This Case analysis has been done by Abhigyan (BA.LLB (2018-2023) Delhi Metropolitan Education, GGSIPU)
Table of Contents
Title: “Navtej Singh Johar v Union of India”
Date and Year of Judgement: 6th September 2018
Case Type/Origin: Writ Petition
Citation:“AIR 2018 SC 4321; (2018) 10 SCC 1; WP (Crl.) 76/2016; WP (C) 572/2016”
Court: “Supreme Court of India”
Bench: “Former CJI Dipak Misra; Justice Rohinton Nariman; Justice Indu Malhotra; Justice D.Y. Chandrachud; Justice A.M. Khanwilkar;”
Consensual sexual intercourse between same-sex persons was termed as an “unnatural offence” that is “against the order of nature” under Section 377 of the IPC. It stipulated a sentence of ten years in jail. The provision was a statute from the Victorian period that persisted until the twenty-first century. The entire notion of homosexuality was viewed as being against nature’s will and was unwelcomed in society. Through the petition of “Navtej Singh Johar v Union of India”, the right to sexuality, sexual autonomy, and the freedom to choose a sexual partner were all sought to be recognised as part of the right to life protected by Article 21 of the Indian Constitution. The debate centred on Articles 14, 15, and 21, which are basic rights that guarantee “equality, non-discrimination on the basis of sex, and personal liberty” and that section 377 infringes on these rights. “Navtej Singh Johar v. Union of India” is a landmark judgement that represents the first, ground-breaking steps toward improving the legal status of LGBTQ individuals. It not only decriminalised homosexuality but also addressed some crucial constitutional issues. By issuing this decision, the Apex Court reaffirmed its commitment to keeping up with changing circumstances and public opinion. India became one of the 28 Asian countries that have legalised homosexuality and recognised LGBT rights.
Criminalisation of Homosexuality
The Buggery Act of 1533 declared homosexual practises, sodomy, and sexual activity with animals to be unnatural. This Act was passed by the English Parliament in 1533, during the reign of King Henry VII. Buggery was defined as an act against God’s will in this act. Unnatural offences were punished by death under this statute. This legislation was brought into India by Thomas Macaulay’s first law commission, which wrote it as Sec-377 of the Indian Penal Code of 1860.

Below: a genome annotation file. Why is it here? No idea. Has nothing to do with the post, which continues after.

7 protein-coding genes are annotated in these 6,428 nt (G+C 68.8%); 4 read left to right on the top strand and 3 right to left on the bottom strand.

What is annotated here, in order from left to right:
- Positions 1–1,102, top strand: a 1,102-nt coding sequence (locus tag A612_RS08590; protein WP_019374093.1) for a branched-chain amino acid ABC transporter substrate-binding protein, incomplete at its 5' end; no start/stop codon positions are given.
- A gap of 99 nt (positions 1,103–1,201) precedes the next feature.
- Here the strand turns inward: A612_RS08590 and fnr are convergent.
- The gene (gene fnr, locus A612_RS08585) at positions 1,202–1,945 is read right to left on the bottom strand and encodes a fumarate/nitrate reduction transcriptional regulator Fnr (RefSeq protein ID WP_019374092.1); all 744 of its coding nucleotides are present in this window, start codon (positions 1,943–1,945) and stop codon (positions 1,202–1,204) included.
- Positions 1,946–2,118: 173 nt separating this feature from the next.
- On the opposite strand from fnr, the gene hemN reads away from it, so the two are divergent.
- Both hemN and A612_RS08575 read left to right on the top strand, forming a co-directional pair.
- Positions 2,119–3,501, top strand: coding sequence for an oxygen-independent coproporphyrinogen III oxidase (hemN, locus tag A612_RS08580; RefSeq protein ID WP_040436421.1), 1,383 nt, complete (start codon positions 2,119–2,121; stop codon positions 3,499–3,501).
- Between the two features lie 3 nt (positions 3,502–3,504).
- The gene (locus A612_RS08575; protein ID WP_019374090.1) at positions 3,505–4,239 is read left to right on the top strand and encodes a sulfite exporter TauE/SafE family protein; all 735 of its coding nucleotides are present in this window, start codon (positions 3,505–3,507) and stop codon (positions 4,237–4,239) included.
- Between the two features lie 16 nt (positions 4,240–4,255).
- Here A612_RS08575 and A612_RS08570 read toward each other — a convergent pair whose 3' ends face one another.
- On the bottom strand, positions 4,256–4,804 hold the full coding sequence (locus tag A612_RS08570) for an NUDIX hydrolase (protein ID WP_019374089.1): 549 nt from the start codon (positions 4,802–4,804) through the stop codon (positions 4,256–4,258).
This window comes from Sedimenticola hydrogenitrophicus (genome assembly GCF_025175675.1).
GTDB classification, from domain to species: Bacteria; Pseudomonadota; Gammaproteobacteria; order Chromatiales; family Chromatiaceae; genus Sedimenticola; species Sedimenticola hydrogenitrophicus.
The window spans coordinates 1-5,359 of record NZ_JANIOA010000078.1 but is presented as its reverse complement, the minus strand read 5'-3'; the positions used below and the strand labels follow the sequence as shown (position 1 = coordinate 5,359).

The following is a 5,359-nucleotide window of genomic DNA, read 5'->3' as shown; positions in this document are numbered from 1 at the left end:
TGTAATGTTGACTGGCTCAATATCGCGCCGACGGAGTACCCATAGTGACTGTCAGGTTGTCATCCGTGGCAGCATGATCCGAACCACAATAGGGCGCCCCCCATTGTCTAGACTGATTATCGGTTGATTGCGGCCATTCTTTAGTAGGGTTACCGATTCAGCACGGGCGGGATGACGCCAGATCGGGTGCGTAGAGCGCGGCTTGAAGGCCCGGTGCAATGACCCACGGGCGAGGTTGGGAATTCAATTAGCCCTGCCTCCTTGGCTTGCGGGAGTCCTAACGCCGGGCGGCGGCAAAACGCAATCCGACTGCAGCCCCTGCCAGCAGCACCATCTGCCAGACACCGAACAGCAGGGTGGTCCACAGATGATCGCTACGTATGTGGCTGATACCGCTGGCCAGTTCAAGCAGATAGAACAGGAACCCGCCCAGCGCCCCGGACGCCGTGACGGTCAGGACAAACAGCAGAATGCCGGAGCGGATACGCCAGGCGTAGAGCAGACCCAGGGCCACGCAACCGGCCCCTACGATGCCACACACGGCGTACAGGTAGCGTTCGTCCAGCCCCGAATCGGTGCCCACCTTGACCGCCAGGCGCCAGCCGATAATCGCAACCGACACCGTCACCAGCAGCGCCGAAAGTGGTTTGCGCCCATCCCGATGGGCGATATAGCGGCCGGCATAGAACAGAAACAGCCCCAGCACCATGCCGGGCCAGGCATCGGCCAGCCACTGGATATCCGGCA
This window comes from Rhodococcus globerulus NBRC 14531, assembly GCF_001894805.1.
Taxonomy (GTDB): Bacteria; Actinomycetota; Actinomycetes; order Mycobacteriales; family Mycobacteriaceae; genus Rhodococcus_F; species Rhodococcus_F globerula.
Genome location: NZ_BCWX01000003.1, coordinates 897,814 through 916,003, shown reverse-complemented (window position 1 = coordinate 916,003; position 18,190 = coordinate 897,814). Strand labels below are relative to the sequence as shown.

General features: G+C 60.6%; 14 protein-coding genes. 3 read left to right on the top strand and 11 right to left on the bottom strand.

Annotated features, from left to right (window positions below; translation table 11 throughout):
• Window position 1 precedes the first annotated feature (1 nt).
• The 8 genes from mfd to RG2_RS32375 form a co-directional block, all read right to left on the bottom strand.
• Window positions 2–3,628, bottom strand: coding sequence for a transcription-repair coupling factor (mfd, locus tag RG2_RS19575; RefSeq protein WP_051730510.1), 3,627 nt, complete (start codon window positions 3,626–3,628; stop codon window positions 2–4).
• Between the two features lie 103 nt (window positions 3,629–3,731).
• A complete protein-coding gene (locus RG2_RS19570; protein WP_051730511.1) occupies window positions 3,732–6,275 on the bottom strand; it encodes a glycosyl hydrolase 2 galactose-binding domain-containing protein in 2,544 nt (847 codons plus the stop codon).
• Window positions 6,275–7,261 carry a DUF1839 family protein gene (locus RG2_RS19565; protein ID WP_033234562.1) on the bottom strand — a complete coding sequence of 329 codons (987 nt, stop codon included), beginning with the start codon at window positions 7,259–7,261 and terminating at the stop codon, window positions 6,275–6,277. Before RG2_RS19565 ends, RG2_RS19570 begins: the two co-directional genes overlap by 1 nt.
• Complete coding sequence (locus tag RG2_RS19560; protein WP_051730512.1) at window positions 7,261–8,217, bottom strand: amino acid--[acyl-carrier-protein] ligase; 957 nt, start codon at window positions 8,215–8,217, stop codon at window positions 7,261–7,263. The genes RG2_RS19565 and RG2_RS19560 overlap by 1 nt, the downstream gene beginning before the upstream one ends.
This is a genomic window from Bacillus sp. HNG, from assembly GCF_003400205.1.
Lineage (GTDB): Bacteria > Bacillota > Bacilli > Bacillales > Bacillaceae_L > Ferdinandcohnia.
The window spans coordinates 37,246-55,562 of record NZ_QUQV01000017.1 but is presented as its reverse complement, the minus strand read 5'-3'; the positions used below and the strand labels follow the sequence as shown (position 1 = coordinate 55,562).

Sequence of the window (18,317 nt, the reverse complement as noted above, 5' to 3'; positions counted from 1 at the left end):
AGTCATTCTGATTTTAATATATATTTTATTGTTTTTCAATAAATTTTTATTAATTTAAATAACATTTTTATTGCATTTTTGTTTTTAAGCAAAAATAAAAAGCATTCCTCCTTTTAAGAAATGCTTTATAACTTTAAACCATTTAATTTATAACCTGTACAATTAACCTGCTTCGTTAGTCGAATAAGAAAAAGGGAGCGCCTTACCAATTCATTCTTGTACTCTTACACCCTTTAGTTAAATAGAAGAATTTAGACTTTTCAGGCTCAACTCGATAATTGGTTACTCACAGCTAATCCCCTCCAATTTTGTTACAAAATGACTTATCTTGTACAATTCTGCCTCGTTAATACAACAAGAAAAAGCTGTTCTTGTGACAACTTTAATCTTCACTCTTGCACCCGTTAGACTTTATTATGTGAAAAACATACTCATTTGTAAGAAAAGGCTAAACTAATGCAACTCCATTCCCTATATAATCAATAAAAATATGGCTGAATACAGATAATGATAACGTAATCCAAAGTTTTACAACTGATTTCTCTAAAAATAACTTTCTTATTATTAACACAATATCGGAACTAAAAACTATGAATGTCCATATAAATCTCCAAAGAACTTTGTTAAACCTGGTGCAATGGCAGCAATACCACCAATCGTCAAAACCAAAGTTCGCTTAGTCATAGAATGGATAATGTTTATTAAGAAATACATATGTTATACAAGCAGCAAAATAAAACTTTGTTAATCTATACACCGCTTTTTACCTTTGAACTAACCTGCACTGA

Sec 377 was confronted with its first obstacle in 1994. NGO “Aids Bhedbhav Virodhi Abhiyan” filed a petition in Delhi High Court to decriminalise Sec 377. The facts were that the “NGO employees sought to deliver contraceptives to the male convicts after spotting homosexuality at the Tihar Jail. Kiran Bedi, the then-superintendent of Tihar Jail, was against it because she believed it would encourage homosexuality.” In 2001, the petition was rejected.
In the same year another NGO, Naz Foundation filed a PIL in the High Court of Delhi challenging the validity of the section; however, it was dismissed due to a lack of locus standi in 2004. Following that, a review petition was also dismissed.
Naz Foundation than 2006 filed a Special Leave Petition. “Naz Foundation was aiming to prevent HIV/AIDS and engaged with people from all walks of life, including homosexuals. According to the NGO, this segment of society was particularly vulnerable to HIV because it was discriminated against, mistreated by the public, and disregarded by government officials. Sec-377 of the IPC, according to the petitioner, also violates certain of homosexuals’ basic rights, including Articles 14, 15, and 21.” The Apex Court ordered the HC of Delhi to re-examine the case as the petitioners have valid ground to file the same. “In 2009, the Delhi High Court held that Section 377 cannot be used to penalise sex between two consenting adults since it violates Article 21 of the Constitution’s right to privacy and personal liberty. The Court ruled that categorising and targeting gays violates the equal protection given under Article 14 of the Indian constitution. As a result, Section 377 violates the Indian Constitution’s essential value of human dignity.”